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Article
May 26, 1993

Case-by-Case Assessment of Recoverable Materials for Overseas Donation From 1318 Surgical Procedures

Author Affiliations

From the Department of Anesthesiology, Yale University School of Medicine, New Haven, Conn.

JAMA. 1993;269(20):2647-2649. doi:10.1001/jama.1993.03500200061034
Abstract

Objective.  —To provide a mechanism for addressing the need for consistency and projection in overseas donation of surgical supplies, we conducted a case-by-case inventory of unused materials recovered from all surgical procedures in our facility over a 2.5-month period.

Design.  —Unused surgical supplies were recovered in coded bags from individual cases and inventoried.

Setting.  —Inpatient operating rooms at Yale—New Haven Hospital.

Main Outcome Measure.  —The weight and dollar value of recovered materials were tallied for each case type; these were then extrapolated according to the frequency with which each procedure is performed in the United States to provide an estimate of the impact of a nationwide recovery program.

Results.  —The value of supplies recovered ranged from $1 (bone marrow transplant) to greater than $40 (liver and vulva/perineum procedures). By extrapolation to case-specific data from the National Hospital Discharge Survey (1990), we estimate that a nationwide recovery program could yield more than $193 million in charitable material and reduce operating room waste by more than 1.7 million kilograms (1948 tons).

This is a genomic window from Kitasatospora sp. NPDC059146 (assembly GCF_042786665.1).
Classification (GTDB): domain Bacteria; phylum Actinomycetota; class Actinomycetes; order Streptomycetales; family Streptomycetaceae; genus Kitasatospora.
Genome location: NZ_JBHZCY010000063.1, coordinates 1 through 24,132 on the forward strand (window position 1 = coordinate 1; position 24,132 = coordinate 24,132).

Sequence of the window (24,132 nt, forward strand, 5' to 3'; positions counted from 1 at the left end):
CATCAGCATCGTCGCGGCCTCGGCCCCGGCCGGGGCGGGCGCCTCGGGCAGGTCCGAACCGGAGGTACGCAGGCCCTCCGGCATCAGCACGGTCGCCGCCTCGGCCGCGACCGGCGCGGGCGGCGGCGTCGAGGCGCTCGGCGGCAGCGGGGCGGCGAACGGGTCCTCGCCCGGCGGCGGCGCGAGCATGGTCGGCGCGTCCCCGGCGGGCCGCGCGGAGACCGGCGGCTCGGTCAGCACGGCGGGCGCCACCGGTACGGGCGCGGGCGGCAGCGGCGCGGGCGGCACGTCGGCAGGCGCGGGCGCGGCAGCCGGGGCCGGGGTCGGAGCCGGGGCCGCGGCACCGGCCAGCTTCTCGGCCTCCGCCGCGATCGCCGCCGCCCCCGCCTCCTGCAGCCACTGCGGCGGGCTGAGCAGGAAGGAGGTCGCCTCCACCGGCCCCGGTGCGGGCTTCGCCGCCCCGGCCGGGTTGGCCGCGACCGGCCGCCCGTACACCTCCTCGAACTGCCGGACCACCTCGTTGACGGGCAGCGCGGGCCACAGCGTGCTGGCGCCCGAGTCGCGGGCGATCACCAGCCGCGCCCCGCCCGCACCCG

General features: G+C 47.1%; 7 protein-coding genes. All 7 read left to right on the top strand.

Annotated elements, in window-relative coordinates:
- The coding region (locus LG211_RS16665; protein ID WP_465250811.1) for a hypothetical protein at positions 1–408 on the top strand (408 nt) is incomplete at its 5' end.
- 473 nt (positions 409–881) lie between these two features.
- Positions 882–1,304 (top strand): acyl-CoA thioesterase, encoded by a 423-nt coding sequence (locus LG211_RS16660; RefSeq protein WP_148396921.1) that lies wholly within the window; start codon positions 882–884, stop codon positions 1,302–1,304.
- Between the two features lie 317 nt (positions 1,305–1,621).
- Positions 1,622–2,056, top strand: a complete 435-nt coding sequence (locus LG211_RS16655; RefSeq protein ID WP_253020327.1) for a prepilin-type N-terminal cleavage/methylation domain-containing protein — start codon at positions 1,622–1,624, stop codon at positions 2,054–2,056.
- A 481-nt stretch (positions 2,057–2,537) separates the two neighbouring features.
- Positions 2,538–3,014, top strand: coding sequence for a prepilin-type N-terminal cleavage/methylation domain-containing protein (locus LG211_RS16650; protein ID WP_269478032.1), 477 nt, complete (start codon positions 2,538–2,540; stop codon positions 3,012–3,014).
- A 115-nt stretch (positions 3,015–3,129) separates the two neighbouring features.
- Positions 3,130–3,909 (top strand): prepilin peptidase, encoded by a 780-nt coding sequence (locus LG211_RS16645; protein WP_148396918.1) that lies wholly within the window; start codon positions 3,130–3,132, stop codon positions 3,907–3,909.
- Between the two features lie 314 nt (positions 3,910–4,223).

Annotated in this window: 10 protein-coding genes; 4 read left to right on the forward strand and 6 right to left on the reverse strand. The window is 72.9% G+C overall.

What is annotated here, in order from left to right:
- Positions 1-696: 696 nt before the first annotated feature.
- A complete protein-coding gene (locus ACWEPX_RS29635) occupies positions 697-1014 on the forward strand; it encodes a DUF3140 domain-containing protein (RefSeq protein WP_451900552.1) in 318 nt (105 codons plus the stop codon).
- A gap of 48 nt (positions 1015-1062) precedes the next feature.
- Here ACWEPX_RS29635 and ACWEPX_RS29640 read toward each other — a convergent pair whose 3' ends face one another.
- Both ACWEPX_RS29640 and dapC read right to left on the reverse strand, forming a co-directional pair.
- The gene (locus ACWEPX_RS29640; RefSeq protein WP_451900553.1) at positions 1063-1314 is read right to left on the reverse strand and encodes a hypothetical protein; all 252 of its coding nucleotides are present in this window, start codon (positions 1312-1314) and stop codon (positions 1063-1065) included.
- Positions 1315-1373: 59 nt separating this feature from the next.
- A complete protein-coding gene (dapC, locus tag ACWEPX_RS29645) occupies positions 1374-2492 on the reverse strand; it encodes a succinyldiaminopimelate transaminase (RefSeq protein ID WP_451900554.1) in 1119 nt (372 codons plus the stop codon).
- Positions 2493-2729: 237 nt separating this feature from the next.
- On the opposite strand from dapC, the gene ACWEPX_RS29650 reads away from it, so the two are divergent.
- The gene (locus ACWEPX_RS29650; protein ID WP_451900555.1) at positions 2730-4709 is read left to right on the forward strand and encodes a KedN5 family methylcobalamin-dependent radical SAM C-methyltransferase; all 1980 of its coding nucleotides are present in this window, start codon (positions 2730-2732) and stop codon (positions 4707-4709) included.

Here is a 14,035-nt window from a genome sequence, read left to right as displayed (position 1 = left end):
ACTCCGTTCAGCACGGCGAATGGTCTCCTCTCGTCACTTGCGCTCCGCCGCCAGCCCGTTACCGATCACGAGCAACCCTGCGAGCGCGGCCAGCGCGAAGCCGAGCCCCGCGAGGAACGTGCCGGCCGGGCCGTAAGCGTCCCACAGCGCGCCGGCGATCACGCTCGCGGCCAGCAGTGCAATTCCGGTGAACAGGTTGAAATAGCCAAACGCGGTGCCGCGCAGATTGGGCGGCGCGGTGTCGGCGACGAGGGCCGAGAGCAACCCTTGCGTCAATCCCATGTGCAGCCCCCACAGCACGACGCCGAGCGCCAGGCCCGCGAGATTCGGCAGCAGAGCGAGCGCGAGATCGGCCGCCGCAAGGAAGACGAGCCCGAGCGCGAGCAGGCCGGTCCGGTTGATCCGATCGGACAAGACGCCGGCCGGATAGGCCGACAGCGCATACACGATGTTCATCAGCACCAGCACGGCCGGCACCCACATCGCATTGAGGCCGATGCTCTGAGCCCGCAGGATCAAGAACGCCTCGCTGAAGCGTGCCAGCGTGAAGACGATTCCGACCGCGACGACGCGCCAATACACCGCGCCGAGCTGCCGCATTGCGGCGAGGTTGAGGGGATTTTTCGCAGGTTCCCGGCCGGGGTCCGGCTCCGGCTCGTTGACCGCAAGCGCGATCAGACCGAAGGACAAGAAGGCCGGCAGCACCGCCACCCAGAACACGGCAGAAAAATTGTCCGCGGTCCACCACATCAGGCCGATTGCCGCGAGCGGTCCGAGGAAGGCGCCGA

Conclusions.  —Consistency and organization would contribute greatly to efforts to alleviate existing medical supply needs in the developing world. This case-by-case assessment should enable participating centers to project more effectively the outcome of such collections and allow the coordination of efforts. Though unlikely to be adopted by all operating theaters in the United States, the potential charitable contributions from a nationwide recovery program are significant.(JAMA. 1993;269:2647-2649)

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